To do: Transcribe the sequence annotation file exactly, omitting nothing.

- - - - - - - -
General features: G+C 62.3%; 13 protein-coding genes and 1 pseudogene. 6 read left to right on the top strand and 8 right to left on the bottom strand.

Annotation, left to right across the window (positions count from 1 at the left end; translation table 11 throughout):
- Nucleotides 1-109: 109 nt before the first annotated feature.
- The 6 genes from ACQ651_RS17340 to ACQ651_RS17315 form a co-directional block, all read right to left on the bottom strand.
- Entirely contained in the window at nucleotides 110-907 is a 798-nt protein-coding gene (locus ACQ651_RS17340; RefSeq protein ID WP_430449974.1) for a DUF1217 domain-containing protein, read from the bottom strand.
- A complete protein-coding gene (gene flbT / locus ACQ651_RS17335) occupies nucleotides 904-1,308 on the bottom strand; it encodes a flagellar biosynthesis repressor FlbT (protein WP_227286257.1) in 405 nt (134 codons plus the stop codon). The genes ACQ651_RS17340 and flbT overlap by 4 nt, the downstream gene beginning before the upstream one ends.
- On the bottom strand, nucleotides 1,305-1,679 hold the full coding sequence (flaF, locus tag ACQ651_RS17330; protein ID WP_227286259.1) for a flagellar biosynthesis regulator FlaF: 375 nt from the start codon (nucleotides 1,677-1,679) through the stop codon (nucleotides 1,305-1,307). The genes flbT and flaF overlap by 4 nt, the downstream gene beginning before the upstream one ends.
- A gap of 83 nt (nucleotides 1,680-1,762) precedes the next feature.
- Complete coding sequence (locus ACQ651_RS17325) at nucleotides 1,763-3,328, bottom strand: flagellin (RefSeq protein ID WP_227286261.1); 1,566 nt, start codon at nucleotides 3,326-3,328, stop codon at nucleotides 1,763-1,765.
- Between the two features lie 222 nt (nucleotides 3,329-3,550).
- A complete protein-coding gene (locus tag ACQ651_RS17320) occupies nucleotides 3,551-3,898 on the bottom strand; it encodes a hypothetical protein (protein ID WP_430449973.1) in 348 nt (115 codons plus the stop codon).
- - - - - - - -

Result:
General features: G+C 62.3%; 13 protein-coding genes and 1 pseudogene. 6 read left to right on the top strand and 8 right to left on the bottom strand.

Annotation, left to right across the window (positions count from 1 at the left end; translation table 11 throughout):
- Nucleotides 1-109: 109 nt before the first annotated feature.
- The 6 genes from ACQ651_RS17340 to ACQ651_RS17315 form a co-directional block, all read right to left on the bottom strand.
- Entirely contained in the window at nucleotides 110-907 is a 798-nt protein-coding gene (locus ACQ651_RS17340; RefSeq protein ID WP_430449974.1) for a DUF1217 domain-containing protein, read from the bottom strand.
- A complete protein-coding gene (gene flbT / locus ACQ651_RS17335) occupies nucleotides 904-1,308 on the bottom strand; it encodes a flagellar biosynthesis repressor FlbT (protein WP_227286257.1) in 405 nt (134 codons plus the stop codon). The genes ACQ651_RS17340 and flbT overlap by 4 nt, the downstream gene beginning before the upstream one ends.
- On the bottom strand, nucleotides 1,305-1,679 hold the full coding sequence (flaF, locus tag ACQ651_RS17330; protein ID WP_227286259.1) for a flagellar biosynthesis regulator FlaF: 375 nt from the start codon (nucleotides 1,677-1,679) through the stop codon (nucleotides 1,305-1,307). The genes flbT and flaF overlap by 4 nt, the downstream gene beginning before the upstream one ends.
- A gap of 83 nt (nucleotides 1,680-1,762) precedes the next feature.
- Complete coding sequence (locus ACQ651_RS17325) at nucleotides 1,763-3,328, bottom strand: flagellin (RefSeq protein ID WP_227286261.1); 1,566 nt, start codon at nucleotides 3,326-3,328, stop codon at nucleotides 1,763-1,765.
- Between the two features lie 222 nt (nucleotides 3,329-3,550).
- A complete protein-coding gene (locus tag ACQ651_RS17320) occupies nucleotides 3,551-3,898 on the bottom strand; it encodes a hypothetical protein (protein ID WP_430449973.1) in 348 nt (115 codons plus the stop codon).